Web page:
The days when many children followed their parent’s career path for their first job appear to be over.
LinkedIn took a multi-decade look at the most common first-job choices by industry as viewed across four generations, drawing upon a review of more than nine million profiles of LinkedIn users. The ebbs and flows in this analysis reveal U.S. labor market evolution.
Manufacturing, for example, attracted far more career starters a few generations ago than it does today. Nine percent of people in the baby boomer generation found their first job in manufacturing. That figure dropped to 7% for Gen X and 5% for millennials.
Today, first jobs in manufacturing attract a mere 4.4% of Gen Z . While non-farm, civilian U.S. employment has roughly doubled since 1970, relentless automation and offshoring have caused total manufacturing jobs to shrink more than 20% from their Nixon-era highs.
Meanwhile software and information technology service jobs have followed a more nuanced pattern. This sector’s first-job percentage peaked at 8% for Gen X, which included many people starting their careers just as the dot-com craze got rolling from 1995 to 2000. That percentage has shrunk more recently, settling in at just 4% for Gen Z.
Areas with rising popularity over the decades include recreation and travel, retail, consumer goods, nonprofits and entertainment, along with wellness and fitness. Areas that have faded in relative popularity include corporate services, finance, public administration, construction, real estate and legal.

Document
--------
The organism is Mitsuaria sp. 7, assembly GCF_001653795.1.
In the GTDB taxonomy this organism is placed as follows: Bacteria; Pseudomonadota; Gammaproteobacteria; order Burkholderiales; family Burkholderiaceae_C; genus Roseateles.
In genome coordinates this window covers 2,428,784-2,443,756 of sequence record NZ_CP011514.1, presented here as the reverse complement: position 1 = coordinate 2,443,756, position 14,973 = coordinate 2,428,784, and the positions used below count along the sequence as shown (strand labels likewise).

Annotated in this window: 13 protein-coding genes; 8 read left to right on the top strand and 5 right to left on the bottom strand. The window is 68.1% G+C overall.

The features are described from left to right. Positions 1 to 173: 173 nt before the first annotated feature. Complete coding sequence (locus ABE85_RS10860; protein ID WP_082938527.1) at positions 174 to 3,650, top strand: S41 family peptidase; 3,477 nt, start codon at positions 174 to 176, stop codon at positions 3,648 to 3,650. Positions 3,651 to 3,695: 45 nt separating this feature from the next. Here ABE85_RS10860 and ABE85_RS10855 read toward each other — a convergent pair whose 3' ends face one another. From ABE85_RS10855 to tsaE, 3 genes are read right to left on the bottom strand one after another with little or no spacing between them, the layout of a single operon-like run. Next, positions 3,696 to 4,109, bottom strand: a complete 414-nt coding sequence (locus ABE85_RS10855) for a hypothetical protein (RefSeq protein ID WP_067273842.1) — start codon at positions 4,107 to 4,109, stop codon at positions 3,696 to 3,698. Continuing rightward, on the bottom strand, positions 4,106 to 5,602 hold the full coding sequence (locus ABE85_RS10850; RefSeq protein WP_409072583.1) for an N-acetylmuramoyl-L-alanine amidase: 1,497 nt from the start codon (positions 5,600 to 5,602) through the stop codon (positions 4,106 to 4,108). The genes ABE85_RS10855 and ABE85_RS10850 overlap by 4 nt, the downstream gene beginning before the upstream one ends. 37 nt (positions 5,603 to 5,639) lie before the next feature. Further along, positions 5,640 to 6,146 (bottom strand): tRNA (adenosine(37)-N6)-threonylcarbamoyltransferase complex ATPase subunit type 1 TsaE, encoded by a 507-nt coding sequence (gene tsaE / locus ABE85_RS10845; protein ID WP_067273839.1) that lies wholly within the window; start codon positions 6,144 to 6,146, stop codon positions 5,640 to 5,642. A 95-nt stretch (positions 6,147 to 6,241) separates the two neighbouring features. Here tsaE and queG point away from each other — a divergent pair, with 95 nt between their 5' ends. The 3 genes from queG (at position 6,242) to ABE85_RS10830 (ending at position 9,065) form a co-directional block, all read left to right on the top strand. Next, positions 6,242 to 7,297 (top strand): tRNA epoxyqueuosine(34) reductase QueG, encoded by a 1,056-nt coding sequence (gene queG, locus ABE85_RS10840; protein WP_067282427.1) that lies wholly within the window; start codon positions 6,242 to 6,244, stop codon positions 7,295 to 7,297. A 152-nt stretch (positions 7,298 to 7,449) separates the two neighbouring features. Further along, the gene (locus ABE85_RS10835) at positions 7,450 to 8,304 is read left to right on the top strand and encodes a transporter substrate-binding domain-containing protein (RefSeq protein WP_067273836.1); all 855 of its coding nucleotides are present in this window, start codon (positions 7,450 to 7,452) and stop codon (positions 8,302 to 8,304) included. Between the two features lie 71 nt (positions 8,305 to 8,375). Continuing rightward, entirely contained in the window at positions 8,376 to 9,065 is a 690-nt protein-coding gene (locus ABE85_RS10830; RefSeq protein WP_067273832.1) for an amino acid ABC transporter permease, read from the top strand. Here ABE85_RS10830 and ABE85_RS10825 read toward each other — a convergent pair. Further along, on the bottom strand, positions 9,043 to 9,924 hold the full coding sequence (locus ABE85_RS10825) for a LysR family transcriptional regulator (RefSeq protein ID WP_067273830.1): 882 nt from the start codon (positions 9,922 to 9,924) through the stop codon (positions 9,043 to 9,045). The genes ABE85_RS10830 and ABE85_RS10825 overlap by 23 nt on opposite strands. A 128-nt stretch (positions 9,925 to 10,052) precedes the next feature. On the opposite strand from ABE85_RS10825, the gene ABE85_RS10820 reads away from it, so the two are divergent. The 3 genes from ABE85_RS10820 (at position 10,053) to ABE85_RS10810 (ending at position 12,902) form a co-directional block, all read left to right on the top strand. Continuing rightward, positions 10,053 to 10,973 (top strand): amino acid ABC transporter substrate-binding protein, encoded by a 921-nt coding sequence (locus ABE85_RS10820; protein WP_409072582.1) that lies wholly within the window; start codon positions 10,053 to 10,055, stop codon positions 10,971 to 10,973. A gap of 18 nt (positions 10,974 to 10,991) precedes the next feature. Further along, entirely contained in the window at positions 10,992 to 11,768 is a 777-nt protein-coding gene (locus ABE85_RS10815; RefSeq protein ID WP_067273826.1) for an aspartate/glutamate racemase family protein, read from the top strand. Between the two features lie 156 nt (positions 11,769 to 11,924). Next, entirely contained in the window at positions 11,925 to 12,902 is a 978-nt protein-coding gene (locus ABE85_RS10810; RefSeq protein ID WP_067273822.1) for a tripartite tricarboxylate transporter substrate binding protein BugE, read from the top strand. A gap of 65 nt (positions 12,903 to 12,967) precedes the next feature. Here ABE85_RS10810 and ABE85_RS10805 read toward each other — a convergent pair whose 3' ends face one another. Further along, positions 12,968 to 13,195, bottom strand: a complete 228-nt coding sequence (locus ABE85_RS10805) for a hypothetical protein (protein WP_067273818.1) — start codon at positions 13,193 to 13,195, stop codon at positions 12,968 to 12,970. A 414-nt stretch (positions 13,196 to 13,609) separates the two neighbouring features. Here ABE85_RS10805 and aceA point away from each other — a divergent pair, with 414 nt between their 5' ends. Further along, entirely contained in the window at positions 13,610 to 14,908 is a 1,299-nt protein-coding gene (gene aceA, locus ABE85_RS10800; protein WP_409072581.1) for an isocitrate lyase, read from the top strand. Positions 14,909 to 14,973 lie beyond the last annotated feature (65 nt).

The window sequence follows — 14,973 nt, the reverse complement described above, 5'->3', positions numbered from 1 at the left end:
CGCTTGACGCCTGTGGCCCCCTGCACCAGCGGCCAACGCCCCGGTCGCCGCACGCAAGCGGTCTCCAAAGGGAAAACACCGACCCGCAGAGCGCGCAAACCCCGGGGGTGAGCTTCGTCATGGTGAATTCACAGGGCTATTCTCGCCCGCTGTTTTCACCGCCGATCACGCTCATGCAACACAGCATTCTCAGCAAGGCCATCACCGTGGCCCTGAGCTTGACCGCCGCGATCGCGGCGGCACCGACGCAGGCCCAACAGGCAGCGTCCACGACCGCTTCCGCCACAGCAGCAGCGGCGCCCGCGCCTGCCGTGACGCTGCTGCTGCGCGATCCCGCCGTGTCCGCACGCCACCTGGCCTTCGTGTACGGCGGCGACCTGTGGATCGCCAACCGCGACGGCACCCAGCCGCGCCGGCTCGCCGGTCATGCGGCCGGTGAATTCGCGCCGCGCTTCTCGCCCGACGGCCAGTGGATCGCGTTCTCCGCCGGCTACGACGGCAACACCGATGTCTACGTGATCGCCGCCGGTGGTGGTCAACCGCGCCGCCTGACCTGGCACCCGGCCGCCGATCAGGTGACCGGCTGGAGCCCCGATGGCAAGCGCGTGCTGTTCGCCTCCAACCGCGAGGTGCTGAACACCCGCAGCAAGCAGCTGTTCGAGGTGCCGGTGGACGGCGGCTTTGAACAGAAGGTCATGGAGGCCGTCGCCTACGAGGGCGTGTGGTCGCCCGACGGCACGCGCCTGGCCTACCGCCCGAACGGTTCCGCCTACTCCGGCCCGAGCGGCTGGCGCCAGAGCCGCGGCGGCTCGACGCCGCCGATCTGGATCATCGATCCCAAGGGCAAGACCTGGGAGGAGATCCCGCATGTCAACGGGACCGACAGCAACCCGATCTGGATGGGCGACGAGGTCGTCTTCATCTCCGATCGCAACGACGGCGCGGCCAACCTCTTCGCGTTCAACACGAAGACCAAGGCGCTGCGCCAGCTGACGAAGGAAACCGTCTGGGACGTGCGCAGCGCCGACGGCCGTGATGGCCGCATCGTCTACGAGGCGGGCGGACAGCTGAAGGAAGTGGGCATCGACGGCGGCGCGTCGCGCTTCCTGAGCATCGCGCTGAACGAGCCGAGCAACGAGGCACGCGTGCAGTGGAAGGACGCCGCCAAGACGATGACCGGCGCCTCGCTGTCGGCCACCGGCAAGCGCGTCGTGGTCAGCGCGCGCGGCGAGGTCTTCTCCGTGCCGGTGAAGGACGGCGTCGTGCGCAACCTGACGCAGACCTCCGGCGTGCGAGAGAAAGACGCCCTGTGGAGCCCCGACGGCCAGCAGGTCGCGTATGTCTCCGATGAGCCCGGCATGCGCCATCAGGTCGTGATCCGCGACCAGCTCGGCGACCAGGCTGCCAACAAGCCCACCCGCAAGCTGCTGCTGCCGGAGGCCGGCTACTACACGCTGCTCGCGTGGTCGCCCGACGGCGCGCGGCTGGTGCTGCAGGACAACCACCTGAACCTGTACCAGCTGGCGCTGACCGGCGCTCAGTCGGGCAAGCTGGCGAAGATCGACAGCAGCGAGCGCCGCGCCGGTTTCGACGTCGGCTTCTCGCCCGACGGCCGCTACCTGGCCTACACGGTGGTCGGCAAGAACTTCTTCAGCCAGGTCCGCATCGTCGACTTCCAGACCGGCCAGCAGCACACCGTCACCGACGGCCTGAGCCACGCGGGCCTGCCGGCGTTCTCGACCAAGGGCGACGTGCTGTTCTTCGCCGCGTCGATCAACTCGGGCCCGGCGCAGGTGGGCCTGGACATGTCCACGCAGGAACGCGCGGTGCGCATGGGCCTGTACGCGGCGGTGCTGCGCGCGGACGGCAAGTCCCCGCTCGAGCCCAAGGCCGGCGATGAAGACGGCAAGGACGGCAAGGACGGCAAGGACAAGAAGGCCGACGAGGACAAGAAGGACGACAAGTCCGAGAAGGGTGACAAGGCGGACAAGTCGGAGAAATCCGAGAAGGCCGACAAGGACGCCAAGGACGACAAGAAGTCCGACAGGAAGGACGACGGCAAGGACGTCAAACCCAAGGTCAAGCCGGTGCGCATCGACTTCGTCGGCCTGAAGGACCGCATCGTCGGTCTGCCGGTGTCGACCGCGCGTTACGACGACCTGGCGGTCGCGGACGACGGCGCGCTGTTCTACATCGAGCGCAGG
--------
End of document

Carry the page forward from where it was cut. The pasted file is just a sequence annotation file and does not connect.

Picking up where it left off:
Health care and education, meanwhile, both show up as fields that never go out of style. Both have seen some fluctuations among generations. Yet each has always remained as a top-four choice for a first job regardless of era.. And the drivers for both fields’ enduring popularity are intriguing.
In health care, nonstop technical advances — and greater availability of health insurance — keep expanding job options and the public’s ability to pay for more care. Jobs that didn’t exist a few generations ago, such as sonographers and cardiovascular technicians, are now mainstream. Opportunities for nurses, home health aides and other long-established jobs keep increasing.
America’s appetite for education likewise keeps increasing. In 1964, only 12% of men and 7% of women held four-year college degrees. By 2019, the gender split had flipped and the totals had climbed to 38% for women and 37% for men. That translates into lots of job opportunities in higher education. In the K-12 sector, shrinking class sizes for much of the 20th century created new teacher demand that vastly exceeded population growth.